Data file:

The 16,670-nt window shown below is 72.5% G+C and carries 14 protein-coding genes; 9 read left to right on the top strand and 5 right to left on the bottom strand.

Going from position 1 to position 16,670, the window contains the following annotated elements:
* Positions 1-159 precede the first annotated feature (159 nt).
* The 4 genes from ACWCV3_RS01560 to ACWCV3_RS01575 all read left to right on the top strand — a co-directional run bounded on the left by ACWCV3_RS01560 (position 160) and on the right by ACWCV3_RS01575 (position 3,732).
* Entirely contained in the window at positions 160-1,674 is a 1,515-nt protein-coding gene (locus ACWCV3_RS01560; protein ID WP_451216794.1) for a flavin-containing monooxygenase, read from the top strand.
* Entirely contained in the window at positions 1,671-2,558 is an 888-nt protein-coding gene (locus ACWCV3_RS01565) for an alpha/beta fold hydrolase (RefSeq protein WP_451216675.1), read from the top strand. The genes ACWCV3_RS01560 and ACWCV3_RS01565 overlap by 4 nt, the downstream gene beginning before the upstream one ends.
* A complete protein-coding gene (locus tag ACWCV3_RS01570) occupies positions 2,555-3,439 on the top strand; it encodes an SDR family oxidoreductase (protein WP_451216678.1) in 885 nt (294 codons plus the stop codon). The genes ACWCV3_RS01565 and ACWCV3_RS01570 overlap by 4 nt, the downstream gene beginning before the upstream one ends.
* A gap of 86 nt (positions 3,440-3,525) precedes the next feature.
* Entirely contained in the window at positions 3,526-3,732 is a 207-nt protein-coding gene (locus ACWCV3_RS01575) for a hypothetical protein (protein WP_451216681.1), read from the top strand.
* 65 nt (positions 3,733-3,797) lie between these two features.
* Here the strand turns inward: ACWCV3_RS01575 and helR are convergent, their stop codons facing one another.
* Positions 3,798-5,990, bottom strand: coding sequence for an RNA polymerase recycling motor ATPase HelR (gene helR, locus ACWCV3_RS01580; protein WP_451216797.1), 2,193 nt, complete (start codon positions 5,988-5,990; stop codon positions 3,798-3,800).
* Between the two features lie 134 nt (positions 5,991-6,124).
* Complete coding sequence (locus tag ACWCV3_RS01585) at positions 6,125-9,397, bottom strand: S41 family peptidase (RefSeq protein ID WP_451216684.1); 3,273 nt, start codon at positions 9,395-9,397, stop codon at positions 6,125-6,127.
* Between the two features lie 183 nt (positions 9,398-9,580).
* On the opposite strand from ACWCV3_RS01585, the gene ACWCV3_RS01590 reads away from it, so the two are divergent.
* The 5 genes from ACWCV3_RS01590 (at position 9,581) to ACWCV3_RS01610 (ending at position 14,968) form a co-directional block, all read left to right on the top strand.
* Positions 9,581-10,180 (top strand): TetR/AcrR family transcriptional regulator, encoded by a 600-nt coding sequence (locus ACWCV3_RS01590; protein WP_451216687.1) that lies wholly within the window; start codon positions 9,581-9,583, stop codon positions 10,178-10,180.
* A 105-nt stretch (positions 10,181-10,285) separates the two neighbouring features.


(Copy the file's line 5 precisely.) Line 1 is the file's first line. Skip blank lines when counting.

* Entirely contained in the window at positions 160-1,674 is a 1,515-nt protein-coding gene (locus ACWCV3_RS01560; protein ID WP_451216794.1) for a flavin-containing monooxygenase, read from the top strand.